L.A. Clean Streets

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Why We Love It

The Clean Streets L.A. map does more than provide data about litter. We love this map because it helps build healthy relationships between citizens and government in Los Angeles. It sparks honest conversations about which Los Angeles neighborhoods need the most help with litter cleanup, how to prioritize cleanup efforts near schools, where to find illegal dumping sites, and where to make more trash bins available.

Why It Works

This map works visually because it borrows a set of colors very familiar to the topic and the audience—the same red, yellow, and green used in traffic signals. Then, just like in a navigation app, this map uses red to call attention to a problem. The visual patterns that emerge require human context, which the city provides by calculating and showing neighborhoods and schools that need the most help.

Important Steps

Turn raw data into actionable information. The city collected its own data, street by street, and assigned each street a qualitative score:
1 = Clean
2 = Somewhat Clean
3 = Not Clean

Use color to support the complete story. Most streets are clean, so give credit where it’s due and use a positive color (green). Use an alert color (red) for the worst streets, and a transitional color (yellow) for the areas that could go either way. The overall goal is to drive the reds and yellows off the map.

People need to be able to zoom into their block and zoom out to see the entire city. Let the user click on a street, neighborhood, or school to see the score.

Count up and score the streets within each neighborhood to find those with a higher than “normal” amount of trash nearby. By scoring geographic areas, you have a way to prioritize the work in a holistic way, making an impact area by area.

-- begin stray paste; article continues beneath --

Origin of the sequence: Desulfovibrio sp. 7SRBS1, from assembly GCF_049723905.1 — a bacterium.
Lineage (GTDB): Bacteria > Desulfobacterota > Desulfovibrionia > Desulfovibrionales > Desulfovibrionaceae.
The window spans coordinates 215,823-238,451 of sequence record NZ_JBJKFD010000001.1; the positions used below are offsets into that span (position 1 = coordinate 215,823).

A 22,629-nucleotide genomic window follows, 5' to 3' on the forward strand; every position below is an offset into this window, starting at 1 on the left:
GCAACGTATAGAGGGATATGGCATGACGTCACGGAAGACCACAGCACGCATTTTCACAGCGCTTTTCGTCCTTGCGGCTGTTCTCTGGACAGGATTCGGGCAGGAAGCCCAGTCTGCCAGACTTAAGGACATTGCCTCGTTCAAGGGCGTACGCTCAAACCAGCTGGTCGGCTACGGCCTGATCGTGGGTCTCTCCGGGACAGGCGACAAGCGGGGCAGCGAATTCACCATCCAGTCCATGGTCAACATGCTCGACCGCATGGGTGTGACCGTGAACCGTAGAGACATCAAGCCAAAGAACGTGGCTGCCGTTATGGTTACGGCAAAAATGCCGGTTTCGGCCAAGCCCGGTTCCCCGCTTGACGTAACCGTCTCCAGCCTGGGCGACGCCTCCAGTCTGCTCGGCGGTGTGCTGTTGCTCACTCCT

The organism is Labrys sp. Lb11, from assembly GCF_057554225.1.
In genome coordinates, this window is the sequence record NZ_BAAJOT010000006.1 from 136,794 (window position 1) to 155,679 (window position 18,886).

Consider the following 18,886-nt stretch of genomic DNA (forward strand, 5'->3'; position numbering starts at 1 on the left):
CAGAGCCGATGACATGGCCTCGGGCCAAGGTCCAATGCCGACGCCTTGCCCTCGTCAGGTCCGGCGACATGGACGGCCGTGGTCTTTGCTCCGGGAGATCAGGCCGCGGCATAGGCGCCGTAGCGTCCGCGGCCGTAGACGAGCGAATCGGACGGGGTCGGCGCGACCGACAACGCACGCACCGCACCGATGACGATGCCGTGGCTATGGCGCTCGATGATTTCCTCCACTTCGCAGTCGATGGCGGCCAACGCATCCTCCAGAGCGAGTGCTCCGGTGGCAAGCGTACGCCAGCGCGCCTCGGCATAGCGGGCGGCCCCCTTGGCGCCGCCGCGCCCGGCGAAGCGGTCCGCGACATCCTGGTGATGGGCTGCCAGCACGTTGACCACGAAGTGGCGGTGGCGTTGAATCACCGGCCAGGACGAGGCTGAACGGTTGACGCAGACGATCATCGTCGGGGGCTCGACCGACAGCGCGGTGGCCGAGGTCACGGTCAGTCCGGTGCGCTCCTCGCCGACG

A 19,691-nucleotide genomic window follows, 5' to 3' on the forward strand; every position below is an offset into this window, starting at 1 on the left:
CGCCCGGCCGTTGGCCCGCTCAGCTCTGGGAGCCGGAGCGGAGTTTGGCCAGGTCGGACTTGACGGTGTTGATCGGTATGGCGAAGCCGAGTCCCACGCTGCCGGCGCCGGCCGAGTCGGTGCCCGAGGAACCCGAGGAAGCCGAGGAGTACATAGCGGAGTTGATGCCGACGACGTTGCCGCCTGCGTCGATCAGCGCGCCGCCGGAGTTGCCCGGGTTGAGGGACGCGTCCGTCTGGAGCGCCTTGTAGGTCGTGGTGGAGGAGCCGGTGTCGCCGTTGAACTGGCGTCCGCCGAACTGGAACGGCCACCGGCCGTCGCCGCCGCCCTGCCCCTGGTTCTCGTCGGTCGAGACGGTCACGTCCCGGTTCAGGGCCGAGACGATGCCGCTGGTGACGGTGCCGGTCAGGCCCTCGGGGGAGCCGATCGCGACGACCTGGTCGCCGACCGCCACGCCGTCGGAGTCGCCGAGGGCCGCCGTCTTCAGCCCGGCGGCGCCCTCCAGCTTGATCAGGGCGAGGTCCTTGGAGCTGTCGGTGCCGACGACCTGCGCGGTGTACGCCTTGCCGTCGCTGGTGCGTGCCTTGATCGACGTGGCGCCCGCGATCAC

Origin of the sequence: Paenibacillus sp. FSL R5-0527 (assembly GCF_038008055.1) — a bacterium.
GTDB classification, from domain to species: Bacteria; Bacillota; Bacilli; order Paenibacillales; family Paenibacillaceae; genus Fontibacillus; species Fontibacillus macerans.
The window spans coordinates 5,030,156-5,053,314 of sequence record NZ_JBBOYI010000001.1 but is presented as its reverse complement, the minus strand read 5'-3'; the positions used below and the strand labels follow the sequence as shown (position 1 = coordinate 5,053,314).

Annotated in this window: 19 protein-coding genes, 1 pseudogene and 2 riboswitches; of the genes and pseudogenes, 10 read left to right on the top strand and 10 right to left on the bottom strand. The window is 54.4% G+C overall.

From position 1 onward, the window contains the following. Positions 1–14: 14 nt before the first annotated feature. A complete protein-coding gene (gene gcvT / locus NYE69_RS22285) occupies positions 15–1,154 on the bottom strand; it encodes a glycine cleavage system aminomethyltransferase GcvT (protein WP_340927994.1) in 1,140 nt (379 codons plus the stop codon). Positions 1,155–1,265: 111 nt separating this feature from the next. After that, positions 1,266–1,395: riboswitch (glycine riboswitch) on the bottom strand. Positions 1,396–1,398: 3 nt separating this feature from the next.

As part of Mayor Eric Garcetti's Clean Streets initiative, the City's Bureau of Sanitation drove all of L.A.'s public streets and alleys (traveling over 22,000 miles!) and gave each block a “cleanliness score” from 1-3 for Clean, Somewhat Clean, and Not Clean. This assessment will be repeated every quarter.


Data is aggregated into operational grids, which help the Bureau of Sanitation strategically deploy resources, such as a new dedicated Clean Streets clean-up crew. This map shows the average score within each grid. Red grids contain a lot of dirty streets while green grids contain mostly clean streets. Using Network Analyst’s Service Area tool, the Clean Routes to Schools map shows the number of dirty streets within a ¼-mile walking distance of each Los Angeles school.


Driving all the streets in Los Angeles was the biggest time requirement. Publishing the layer to ArcGIS Online took one day to complete the initial draft, which involved fine-tuning the symbology using Smart Mapping and creating the Story Map.

Aggregate your Point Data


Aggregate your point data into grids to get a better understanding of overall patterns.

Use the dark gray pop-up


Use the dark gray pop-up to better highlight your text while also matching the dark gray basemap.

Network Analyst’s Service Area


Use Network Analyst’s Service Area tool to calculate a ¼-mile walking distance around each school.

Map Author

Lilian Coral

Lilian Coral


Chief Data Officer for the City of Los Angeles, in the Office of Mayor Eric Garcetti. Responsible for implementing the Mayor's vision of data-driven decision-making and problem solving through open data, data analytics, and digital service delivery. Native of Colombia; product of Los Angeles; student of the world. CDO @lamayorsoffice. Advocate 4 social justice, travel, and the NYC Knicks!

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